Lateinit and Lazy in Kotlin: A Guide to Optimal Property Initialization

Lateinit and Lazy in Kotlin: A Guide to Optimal Property Initialization

In the Kotlin realm, delayed property initialization is a common practice. Two keywords, lateinit and lazy, offer distinct approaches to achieve this. Understanding their nuances is crucial for crafting efficient and resilient code.

Let's dive into their characteristics, use cases, and best practices:

Understanding lateinit:

  • Defer initialization: Declare a property without initializing it immediately.

  • Guaranteed future initialization: You promise to initialize it before use.

  • Mutable properties (var) only.

  • Non-nullable: It trusts you to handle initialization responsibly.

  • Manual initialization: Assign a value before accessing it.

  • Runtime exception for uninitialized access: Be mindful of potential errors.


class MyActivity : Activity() {
    lateinit var myButton: Button  // Declared, but not initialized yet

    override fun onCreate(savedInstanceState: Bundle?) {

        myButton = findViewById(  // Initialization happens later
        myButton.setOnClickListener { /* do something */ }

Understanding lazy:

  • Initialize on first access: The property initializes only when it's first used.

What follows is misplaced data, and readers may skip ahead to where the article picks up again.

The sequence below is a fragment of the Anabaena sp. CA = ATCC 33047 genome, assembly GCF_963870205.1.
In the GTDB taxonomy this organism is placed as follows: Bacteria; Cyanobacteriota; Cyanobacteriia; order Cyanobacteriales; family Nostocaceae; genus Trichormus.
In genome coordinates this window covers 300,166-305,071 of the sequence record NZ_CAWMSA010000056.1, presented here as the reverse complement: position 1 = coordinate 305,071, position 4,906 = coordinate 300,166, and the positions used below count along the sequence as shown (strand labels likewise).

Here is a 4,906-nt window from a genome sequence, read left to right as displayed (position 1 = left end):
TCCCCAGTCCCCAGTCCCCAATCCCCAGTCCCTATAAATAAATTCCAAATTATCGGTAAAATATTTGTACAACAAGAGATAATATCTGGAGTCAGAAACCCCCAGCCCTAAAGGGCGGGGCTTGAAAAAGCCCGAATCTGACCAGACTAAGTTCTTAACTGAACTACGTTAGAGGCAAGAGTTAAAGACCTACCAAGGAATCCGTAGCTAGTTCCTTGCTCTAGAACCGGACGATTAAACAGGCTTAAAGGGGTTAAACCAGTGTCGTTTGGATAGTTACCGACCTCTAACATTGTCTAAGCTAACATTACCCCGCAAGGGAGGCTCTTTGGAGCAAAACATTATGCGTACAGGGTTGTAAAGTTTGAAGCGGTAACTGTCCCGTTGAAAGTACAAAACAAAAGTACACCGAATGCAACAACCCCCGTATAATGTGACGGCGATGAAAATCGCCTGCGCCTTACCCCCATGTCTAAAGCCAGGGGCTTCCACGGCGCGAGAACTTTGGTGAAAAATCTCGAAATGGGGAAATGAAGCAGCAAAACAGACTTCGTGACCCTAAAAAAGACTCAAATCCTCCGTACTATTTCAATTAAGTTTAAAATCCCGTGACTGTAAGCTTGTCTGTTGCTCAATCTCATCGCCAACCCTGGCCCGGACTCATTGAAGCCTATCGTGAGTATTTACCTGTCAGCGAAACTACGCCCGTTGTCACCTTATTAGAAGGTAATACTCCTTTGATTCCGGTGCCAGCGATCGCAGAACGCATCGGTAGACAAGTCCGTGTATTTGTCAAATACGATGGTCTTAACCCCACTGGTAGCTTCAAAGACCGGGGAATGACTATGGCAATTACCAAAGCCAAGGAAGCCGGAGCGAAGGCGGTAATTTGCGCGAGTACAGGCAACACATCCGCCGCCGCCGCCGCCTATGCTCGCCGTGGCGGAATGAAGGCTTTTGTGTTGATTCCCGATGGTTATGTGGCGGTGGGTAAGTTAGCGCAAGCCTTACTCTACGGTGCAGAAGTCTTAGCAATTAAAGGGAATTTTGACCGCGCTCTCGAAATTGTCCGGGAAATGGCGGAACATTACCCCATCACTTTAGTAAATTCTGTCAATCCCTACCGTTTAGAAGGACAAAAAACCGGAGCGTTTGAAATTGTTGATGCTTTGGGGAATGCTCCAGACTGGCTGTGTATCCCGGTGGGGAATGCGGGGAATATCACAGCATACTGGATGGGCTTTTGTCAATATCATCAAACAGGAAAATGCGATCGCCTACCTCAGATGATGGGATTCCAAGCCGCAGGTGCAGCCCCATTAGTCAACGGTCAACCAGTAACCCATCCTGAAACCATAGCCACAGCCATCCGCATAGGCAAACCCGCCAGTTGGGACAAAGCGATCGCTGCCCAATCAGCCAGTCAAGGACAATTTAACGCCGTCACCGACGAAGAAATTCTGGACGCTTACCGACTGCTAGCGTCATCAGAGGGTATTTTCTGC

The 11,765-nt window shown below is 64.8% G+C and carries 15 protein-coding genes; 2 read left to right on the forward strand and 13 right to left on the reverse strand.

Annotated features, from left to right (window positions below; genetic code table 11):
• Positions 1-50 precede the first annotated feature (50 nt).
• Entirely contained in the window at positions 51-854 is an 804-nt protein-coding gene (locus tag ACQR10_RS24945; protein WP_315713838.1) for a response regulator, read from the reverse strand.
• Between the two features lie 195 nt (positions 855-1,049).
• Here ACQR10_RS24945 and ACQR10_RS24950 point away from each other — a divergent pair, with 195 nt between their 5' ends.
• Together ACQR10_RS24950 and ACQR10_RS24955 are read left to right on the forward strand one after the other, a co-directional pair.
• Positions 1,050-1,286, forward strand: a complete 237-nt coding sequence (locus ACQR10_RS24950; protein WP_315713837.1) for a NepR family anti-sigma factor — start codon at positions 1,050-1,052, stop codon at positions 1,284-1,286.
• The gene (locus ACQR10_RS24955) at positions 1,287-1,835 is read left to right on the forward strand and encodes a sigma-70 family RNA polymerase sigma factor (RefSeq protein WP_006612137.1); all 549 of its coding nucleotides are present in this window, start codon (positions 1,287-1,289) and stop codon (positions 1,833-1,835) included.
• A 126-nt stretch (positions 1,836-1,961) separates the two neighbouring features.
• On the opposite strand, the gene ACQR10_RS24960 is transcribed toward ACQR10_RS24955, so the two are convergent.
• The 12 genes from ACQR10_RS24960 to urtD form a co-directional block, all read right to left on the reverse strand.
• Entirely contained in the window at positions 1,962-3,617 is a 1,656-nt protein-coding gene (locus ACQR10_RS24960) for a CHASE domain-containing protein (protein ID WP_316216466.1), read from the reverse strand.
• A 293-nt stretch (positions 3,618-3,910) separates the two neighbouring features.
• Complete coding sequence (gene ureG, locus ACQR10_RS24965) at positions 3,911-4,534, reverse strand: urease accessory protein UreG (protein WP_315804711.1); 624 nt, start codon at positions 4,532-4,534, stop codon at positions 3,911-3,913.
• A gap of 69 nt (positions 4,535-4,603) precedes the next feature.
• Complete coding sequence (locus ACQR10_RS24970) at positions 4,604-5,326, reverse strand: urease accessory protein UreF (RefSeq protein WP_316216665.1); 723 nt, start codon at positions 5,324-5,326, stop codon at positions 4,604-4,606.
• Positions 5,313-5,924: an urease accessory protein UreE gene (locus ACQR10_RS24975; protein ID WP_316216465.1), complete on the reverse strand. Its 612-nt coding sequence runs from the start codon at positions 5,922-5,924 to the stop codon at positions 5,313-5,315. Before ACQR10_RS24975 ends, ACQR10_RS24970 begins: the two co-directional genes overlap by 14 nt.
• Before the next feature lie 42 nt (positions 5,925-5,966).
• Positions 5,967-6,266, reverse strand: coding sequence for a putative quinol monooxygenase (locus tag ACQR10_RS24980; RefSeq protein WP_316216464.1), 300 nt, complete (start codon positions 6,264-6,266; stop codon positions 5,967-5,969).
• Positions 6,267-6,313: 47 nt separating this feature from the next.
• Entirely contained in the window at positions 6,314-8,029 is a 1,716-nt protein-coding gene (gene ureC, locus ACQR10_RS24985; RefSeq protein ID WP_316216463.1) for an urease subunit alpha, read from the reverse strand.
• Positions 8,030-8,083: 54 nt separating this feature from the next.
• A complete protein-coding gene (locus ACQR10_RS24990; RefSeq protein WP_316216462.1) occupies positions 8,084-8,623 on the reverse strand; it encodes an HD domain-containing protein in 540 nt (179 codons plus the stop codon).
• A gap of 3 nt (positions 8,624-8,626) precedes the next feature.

• Efficient memory usage: Resources are allocated only when needed.

  • Mutable or immutable properties (var or val).

  • Can be nullable or non-nullable: Offers flexibility.

  • Custom initialization block: Control the initialization process precisely.

  • Compile-time checks for initialization: Catches errors early, preventing runtime surprises.


class MyClass {
    val expensiveData by lazy {
        // Resource-intensive calculation happens only when accessed

Key Considerations:

  • Use lateinit when:

    • You need control over initialization timing.

    • You're confident the property will be initialized before access.

    • Examples: Injecting dependencies, accessing views within lifecycle-aware components.

  • Use lazy when:

    • You prioritize efficiency and resource management.

    • Initialization is expensive or might not always be necessary.

    • Examples: Loading data on demand, creating resource-intensive objects only when needed.


  • lateinit offers flexibility but requires careful handling to avoid runtime errors.

  • lazy provides safety and efficiency, but might introduce a slight delay on first access.

Experiment and explore: Apply these keywords in your own projects to experience their behavior firsthand.

By understanding lateinit and lazy, you’ll write more expressive, efficient, and robust Kotlin code. Choose wisely and create exceptional Kotlin experiences!